Find out more about the Sierra Foothills Gold Country of Northern California. Below are a selection of films made in the area and books about Gold Country Mother Lode areas. Click on the images to learn more.
The Christmas Card", filmed almost entirely in Nevada City in actual, named locations (such as dinner in the romantic Citronée restaurant, to name just one), this film will make anyone who sees it dream of living here. The Nevada City area is uniquely unspoiled and beautiful, the architecture is cozy and quaint, and most people don't believe fairytale towns like this exist any more. If you are considering moving to the foothills, this 2006 film will give you a very good idea of what living here might be like. The film's plot is sweet and old-fashioned, even a bit corny by today's standards,but still very enjoyable. As described on Amazon.com: “Once in a while, a movie comes along that reminds us how powerful love can be. In the midst of war in Afghanistan, Captain Cody Cullen (John Newton, "Desperate Housewives") is touched by lovely card sent by Faith Spelman (Alice Evans, "The Chris Isaak Show") from the small picturesque town of Nevada City, California. As months pass, the card never leaves his side, giving him the strength to survive and setting him on a mission to find her. The Christmas Card has received massive critical acclaim and audiences are raving.”
"Phenomenon", starring John Travolta, Forrest Whittacker, Kyra Sedgewick. Old Town Auburn stars along with John Travolta is this 1997 film. Although business names were changed and Travolta's garage was a film set created in the square right in front of the old post office, this area still looks pretty much like it does in the film. Although a bit of the film was shot in other areas, a great deal of it is right here in Auburn's Old Town.Amazon.com describes the film: “Travolta plays a mechanic who sees a bright light in the sky one night and wakes up the next morning a genius, hungry for knowledge and so smart he figures out national defense secrets in his own living room (and gets in hot water for it). The more interesting drama, however, is not with the government but with the character's longtime neighbors and friends, who come to reject him for being different. Robert Duvall gives a stirring performance as a doctor who has known the hero all his life, and Kyra Sedgwick is very good as an ambivalent love interest.”
Nevada City (Images of America) by Maria E. Brower: Vibrant and captivating Nevada City began as a gold-mining camp called Deer Creek Dry Diggins. The large gravel deposits alongside this creek reportedly delivered a pound of pay dirt a day by the fall of 1849, when A. B. Caldwell’s general store opened to supply this haphazard collection of tents. By March 1850, somewhere between 6,000 and 16,000 boisterous souls called it home, and the new town was christened “Nevada,” meaning “snow covered” in Spanish. After 1861, townsfolk took to adding “City” to the name, to avoid confusion with the new state whose Comstock silver strike drained off many Nevada City residents.Seven fires burned early Nevada City to the ground, sparking a fashion for brick architecture that is evident in many of the 93 downtown structures listed on the National Register of Historic Places.The pictorial saga of Nevada City, a town that once rivaled San Francisco and Sacramento, but which now reigns as the antique and still-sparkling gem of the California Mother Lode.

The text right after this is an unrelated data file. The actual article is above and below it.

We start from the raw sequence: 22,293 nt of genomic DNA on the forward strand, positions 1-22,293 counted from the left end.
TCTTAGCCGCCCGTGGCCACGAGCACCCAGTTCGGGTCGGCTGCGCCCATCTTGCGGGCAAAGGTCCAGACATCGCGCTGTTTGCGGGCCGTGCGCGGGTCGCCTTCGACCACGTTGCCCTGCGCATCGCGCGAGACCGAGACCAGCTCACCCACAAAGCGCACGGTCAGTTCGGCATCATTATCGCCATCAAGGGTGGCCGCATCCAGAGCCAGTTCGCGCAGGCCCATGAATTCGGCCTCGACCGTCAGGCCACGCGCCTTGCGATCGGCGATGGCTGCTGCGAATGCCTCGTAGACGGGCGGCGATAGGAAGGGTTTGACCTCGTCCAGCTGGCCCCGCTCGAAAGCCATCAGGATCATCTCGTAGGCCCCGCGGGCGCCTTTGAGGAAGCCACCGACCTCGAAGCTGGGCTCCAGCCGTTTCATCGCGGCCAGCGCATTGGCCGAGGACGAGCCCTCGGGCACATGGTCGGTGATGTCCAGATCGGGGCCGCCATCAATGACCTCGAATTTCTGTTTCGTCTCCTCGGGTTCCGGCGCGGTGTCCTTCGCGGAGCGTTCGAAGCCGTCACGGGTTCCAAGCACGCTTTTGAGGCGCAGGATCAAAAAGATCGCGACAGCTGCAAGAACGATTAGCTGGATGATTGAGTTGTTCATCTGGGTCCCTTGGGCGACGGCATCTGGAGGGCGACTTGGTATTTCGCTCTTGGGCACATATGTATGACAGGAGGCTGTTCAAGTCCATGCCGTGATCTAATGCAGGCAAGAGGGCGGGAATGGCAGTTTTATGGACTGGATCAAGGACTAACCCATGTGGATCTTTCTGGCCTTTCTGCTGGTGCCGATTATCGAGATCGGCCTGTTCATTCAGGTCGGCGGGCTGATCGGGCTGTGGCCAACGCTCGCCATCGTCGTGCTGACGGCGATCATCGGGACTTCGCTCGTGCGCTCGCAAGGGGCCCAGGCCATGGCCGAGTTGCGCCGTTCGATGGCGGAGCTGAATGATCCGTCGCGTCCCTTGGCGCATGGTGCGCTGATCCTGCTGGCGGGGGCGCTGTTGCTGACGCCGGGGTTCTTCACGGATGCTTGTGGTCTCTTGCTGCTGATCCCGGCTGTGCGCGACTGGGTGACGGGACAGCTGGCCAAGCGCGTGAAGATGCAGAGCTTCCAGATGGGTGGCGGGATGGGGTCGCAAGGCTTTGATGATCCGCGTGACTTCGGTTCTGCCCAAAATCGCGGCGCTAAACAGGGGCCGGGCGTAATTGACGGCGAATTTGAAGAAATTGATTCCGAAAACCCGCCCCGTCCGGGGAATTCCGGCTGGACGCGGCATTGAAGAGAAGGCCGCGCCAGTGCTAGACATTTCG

Grass Valley (Images of America) by Claudine Chalmers Grass Valley was named for its spring-fed meadows, but its history springs from deep below the soil. An immeasurable wealth of gold lay in ancient river courses, embedded in quartz, or scattered capriciously in surface gravel. Vibrantly entrepreneurial since its inception, Grass Valley echoed with the roar of stamp mills crushing gold-bearing quartz 24 hours a day, every day, for decades. Its mines produced $350 million, and millions more are thought to be buried beneath the modern city. Grass Valley's wealth drew flamboyant stars like Lola Montez and gold-camp-urchin-turned-star Lotta Crabtree. It was here that philosopher Josiah Royce was born and Cherokee writer Yellow Bird (John Rollin Ridge) lived his final days. Grass Valley was often the subject of Alonzo Delano's tales of the gold rush, and more recently, it was the setting and inspiration for Wallace Stegner's best seller Angle of Repose.
Gold Rush Towns of Nevada County (Images of America) by Maria E. Brower Nevada County is webbed with some of the richest veins of goldbearing quartz in the world. First discovered in 1849 as placer gold washed into creek beds, hydraulic miners later used massive jets of water to melt mountains and free the precious metal. Rich lodegold districts such as Grass Valley and Nevada City were the most productive in California, and innovations such as hydraulic mining began here and spread throughout the nation. Whimsical names like You Bet, Red Dog, Rough and Ready, French Corral, and Blue Tent hint at the colorful beginnings of dozens of camps that grew from wild and chaotic tent towns to bustling young communities, complete with schools, churches, and businesses. Boomtowns North San Juan, North Bloomfield, and Columbia propelled Nevada County to the head of the state's economy by 1900 and hundreds of miles of gold-bearing quartz veins continued to be tapped in underground tunnels for another 50 years or more.